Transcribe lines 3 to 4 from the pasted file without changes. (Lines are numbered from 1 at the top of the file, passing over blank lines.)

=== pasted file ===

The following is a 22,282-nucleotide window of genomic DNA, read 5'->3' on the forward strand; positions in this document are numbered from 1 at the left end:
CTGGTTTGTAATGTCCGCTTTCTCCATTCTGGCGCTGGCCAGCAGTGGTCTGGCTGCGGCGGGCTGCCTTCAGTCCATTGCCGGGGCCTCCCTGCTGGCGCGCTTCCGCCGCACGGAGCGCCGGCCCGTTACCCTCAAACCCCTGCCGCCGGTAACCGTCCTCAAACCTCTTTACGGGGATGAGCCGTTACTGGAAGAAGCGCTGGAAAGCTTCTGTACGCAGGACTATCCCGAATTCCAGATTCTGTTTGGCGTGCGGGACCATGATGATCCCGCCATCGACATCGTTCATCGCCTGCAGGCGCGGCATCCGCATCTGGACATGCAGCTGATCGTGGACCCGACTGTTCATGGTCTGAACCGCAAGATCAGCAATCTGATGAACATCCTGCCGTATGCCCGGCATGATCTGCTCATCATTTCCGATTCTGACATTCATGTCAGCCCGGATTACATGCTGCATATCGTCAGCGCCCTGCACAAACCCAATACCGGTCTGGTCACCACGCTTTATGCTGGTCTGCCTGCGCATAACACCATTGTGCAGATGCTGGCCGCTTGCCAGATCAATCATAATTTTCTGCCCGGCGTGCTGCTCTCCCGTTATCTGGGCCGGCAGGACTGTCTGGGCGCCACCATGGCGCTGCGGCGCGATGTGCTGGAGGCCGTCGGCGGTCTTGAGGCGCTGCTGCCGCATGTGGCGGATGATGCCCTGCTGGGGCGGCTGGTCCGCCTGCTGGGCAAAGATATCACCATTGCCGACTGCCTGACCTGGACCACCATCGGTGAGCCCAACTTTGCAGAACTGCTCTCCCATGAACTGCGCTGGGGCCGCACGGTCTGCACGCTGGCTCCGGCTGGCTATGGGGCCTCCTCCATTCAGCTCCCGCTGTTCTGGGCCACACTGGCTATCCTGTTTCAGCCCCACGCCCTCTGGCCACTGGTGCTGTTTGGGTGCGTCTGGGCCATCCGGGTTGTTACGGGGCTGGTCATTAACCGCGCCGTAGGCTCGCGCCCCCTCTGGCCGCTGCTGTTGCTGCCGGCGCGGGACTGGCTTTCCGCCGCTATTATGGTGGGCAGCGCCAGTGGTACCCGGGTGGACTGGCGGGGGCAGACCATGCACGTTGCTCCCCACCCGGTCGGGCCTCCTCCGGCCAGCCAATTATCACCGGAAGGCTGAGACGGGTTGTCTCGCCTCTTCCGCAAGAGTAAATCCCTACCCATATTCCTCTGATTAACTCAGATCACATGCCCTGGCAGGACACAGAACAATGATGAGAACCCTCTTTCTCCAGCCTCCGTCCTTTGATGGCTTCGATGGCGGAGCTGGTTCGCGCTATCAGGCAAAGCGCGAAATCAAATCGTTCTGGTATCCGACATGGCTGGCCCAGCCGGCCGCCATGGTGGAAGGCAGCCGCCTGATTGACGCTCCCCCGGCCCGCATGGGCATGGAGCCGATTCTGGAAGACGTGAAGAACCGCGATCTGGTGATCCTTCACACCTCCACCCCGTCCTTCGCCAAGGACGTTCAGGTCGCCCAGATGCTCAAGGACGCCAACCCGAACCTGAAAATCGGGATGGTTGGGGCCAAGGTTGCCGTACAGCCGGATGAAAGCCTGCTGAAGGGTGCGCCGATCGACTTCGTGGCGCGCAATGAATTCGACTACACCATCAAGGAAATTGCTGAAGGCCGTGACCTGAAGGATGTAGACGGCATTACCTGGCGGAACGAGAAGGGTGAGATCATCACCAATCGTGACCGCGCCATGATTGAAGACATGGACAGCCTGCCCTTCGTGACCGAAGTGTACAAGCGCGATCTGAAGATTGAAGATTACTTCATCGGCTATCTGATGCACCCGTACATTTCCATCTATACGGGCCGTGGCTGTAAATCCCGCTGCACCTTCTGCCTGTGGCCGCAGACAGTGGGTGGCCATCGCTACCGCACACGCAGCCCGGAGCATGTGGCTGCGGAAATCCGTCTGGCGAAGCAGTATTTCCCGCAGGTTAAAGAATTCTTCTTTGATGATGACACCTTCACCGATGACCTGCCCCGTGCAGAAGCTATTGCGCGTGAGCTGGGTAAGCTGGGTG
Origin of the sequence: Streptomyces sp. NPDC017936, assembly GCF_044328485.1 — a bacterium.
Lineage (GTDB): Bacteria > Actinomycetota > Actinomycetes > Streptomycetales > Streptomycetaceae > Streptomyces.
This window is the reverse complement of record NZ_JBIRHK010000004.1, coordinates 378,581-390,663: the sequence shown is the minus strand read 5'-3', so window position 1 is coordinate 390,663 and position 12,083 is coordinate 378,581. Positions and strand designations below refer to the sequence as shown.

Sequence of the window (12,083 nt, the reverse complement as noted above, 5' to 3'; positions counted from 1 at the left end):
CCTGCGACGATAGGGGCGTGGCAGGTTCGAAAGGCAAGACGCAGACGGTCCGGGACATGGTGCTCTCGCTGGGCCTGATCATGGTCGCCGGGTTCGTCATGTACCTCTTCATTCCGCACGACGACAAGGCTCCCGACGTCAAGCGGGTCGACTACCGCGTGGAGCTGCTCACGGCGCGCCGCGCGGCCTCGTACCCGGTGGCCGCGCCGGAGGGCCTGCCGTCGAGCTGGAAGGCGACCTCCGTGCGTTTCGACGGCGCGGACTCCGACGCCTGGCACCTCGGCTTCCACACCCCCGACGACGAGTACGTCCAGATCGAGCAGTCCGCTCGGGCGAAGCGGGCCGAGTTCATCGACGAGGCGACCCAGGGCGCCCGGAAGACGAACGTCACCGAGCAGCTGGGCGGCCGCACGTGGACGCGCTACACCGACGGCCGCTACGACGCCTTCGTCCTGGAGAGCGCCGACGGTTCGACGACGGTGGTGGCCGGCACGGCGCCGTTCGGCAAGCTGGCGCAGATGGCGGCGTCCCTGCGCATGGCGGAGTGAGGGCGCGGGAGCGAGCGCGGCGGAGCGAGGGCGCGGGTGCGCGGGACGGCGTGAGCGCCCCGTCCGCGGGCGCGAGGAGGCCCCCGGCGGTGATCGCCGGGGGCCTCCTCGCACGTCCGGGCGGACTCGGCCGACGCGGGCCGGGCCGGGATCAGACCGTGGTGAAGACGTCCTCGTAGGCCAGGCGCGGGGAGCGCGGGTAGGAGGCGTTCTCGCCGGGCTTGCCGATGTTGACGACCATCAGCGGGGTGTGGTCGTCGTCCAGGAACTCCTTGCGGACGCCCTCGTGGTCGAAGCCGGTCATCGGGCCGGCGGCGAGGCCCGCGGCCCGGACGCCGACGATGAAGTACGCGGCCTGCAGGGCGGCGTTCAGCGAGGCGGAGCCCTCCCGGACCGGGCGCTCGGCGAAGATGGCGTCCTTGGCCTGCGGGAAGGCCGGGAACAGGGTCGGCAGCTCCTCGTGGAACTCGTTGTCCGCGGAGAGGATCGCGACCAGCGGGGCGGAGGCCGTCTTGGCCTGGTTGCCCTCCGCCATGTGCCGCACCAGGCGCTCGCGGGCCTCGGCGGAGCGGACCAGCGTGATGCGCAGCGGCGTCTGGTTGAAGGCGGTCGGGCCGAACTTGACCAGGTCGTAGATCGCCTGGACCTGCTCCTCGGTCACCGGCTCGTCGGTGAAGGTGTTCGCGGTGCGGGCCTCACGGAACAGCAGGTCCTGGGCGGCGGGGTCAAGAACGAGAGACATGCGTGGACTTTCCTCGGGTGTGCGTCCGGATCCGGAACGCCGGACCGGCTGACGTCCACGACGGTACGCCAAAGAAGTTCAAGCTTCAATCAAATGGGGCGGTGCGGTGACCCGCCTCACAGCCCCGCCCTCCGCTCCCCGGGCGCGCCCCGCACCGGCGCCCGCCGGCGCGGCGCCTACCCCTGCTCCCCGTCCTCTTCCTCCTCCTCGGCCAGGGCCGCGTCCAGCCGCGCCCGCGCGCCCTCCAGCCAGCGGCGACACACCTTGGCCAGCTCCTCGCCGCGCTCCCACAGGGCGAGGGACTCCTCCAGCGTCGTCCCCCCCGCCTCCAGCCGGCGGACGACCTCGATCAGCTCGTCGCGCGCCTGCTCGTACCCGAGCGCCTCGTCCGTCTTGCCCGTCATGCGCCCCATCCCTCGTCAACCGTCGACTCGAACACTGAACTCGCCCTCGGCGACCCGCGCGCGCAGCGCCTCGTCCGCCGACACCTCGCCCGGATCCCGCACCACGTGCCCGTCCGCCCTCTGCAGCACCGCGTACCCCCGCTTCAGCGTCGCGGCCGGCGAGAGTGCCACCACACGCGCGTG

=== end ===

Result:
Origin of the sequence: Streptomyces sp. NPDC017936, assembly GCF_044328485.1 — a bacterium.
Lineage (GTDB): Bacteria > Actinomycetota > Actinomycetes > Streptomycetales > Streptomycetaceae > Streptomyces.